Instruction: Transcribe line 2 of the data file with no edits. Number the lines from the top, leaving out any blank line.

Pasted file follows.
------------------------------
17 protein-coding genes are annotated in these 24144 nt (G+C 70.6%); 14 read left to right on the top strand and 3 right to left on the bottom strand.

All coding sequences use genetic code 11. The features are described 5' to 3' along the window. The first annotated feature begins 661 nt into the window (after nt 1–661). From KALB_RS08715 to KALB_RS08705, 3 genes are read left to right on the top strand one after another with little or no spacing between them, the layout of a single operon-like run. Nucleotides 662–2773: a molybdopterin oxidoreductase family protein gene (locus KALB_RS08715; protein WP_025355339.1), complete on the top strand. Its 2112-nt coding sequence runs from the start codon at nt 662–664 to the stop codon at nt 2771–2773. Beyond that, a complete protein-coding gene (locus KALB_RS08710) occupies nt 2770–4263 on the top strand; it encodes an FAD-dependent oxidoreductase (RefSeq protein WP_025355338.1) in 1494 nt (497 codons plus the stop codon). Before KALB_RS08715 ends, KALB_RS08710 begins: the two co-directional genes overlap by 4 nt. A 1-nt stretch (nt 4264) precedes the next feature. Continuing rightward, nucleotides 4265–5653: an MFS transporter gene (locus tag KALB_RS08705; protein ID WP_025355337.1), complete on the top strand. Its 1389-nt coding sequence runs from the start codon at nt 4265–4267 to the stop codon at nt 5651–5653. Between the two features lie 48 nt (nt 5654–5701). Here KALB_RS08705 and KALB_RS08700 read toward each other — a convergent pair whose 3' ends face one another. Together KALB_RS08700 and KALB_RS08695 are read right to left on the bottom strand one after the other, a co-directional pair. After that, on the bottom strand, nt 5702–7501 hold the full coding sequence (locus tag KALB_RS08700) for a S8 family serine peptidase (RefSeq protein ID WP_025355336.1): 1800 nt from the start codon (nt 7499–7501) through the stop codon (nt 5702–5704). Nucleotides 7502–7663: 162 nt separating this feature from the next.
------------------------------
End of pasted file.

All coding sequences use genetic code 11. The features are described 5' to 3' along the window. The first annotated feature begins 661 nt into the window (after nt 1–661). From KALB_RS08715 to KALB_RS08705, 3 genes are read left to right on the top strand one after another with little or no spacing between them, the layout of a single operon-like run. Nucleotides 662–2773: a molybdopterin oxidoreductase family protein gene (locus KALB_RS08715; protein WP_025355339.1), complete on the top strand. Its 2112-nt coding sequence runs from the start codon at nt 662–664 to the stop codon at nt 2771–2773. Beyond that, a complete protein-coding gene (locus KALB_RS08710) occupies nt 2770–4263 on the top strand; it encodes an FAD-dependent oxidoreductase (RefSeq protein WP_025355338.1) in 1494 nt (497 codons plus the stop codon). Before KALB_RS08715 ends, KALB_RS08710 begins: the two co-directional genes overlap by 4 nt. A 1-nt stretch (nt 4264) precedes the next feature. Continuing rightward, nucleotides 4265–5653: an MFS transporter gene (locus tag KALB_RS08705; protein ID WP_025355337.1), complete on the top strand. Its 1389-nt coding sequence runs from the start codon at nt 4265–4267 to the stop codon at nt 5651–5653. Between the two features lie 48 nt (nt 5654–5701). Here KALB_RS08705 and KALB_RS08700 read toward each other — a convergent pair whose 3' ends face one another. Together KALB_RS08700 and KALB_RS08695 are read right to left on the bottom strand one after the other, a co-directional pair. After that, on the bottom strand, nt 5702–7501 hold the full coding sequence (locus tag KALB_RS08700) for a S8 family serine peptidase (RefSeq protein ID WP_025355336.1): 1800 nt from the start codon (nt 7499–7501) through the stop codon (nt 5702–5704). Nucleotides 7502–7663: 162 nt separating this feature from the next.